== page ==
Leukemia News and Research RSS Feed - Leukemia News and Research

Leukemia (Leukaemia) is a cancer of the blood cells. It is the most common type of blood cancer and affects 10 times as many adults as children. Most people diagnosed with leukemia are over 50 years old. No one knows why some people develop leukemia and others do not. However, scientists have identified some risk factors for the disease. Most people who have known risk factors do not get leukemia, while many who do get the disease have none of these risk factors. During the early stages of leukemia, there may be no symptoms. Many of the symptoms of leukemia don't become apparent until a large number of normal blood cells are crowded out by leukemia cells.
Researchers discover new function of genes in Fanconi anemia pathway

Researchers discover new function of genes in Fanconi anemia pathway

Researchers from UT Southwestern Medical Center have identified an important new function of genes in the Fanconi anemia pathway - a finding that could have implications for development of new therapies to treat this disorder and some cancers. [More]
NCCN publishes series of patient education materials for Non-Hodgkin's Lymphoma

NCCN publishes series of patient education materials for Non-Hodgkin's Lymphoma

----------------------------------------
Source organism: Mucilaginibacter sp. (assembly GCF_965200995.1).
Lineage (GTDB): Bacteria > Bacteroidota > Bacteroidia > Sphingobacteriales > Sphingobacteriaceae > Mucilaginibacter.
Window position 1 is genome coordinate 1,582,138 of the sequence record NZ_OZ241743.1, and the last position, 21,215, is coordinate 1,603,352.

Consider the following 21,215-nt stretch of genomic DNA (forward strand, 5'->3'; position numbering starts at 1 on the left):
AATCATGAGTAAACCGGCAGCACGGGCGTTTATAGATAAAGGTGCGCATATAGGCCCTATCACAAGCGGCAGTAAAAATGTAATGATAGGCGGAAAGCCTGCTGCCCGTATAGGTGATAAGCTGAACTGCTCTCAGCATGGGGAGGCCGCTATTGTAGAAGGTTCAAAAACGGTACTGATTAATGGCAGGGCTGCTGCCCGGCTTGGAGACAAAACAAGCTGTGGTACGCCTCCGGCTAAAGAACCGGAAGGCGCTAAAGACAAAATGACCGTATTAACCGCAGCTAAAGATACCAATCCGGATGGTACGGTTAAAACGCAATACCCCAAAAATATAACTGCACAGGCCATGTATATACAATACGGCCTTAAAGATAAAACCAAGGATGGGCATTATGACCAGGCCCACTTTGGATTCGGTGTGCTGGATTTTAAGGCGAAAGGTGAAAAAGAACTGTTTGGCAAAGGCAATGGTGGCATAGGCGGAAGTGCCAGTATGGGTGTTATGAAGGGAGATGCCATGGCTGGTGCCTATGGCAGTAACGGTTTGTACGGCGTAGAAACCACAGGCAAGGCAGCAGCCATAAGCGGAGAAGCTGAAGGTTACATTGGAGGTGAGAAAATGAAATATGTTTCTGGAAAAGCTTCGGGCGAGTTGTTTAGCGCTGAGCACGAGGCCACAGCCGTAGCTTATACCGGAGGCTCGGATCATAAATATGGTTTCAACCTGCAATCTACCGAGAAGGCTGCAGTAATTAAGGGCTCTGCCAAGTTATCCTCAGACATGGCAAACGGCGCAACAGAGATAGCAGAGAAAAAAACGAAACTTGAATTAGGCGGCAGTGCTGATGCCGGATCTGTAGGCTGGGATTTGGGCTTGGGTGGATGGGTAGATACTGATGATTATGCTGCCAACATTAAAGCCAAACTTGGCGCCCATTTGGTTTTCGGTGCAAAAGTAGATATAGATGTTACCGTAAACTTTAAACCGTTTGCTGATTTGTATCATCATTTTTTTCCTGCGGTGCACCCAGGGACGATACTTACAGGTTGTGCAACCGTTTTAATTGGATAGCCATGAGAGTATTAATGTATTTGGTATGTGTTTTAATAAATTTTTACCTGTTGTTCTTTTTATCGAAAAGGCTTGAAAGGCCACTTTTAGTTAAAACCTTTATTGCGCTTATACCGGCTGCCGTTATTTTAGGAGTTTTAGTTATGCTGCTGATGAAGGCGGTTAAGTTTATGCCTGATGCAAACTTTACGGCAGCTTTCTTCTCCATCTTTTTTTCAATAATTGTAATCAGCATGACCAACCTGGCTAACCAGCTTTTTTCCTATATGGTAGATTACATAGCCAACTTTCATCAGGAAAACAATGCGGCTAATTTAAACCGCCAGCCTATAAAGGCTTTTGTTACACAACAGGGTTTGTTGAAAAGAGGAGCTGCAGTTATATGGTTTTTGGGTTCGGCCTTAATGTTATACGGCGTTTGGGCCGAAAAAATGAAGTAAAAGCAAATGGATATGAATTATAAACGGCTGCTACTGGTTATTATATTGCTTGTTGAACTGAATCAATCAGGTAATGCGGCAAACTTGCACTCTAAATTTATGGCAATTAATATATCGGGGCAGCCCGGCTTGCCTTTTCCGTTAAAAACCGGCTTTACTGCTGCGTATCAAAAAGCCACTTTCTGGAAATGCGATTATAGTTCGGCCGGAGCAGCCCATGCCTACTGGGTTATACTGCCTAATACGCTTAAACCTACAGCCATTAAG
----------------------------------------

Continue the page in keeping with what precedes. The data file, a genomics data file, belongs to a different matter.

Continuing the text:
It is estimated that more than 72,000 people in the United States will be diagnosed with Non-Hodgkin's Lymphomas (NHL) in 2016. The sixth leading cancer diagnosis in U.S. men and women, NHL has more than 30 sub-types, each featuring unique treatment choices and challenges. [More]
Residential radon exposure may lead to hematologic cancer risk in women

Residential radon exposure may lead to hematologic cancer risk in women

A new report finds a statistically-significant, positive association between high levels of residential radon and the risk of hematologic cancer (lymphoma, myeloma, and leukemia) in women. The study is the first prospective, population-based study of residential radon exposure and hematologic cancer risk, leading the authors to caution that it requires replication to better understand the association and whether it truly differs by sex. It appears early online in Environmental Research. [More]
Experimental therapy has over 90% remission rate for advanced leukemia patients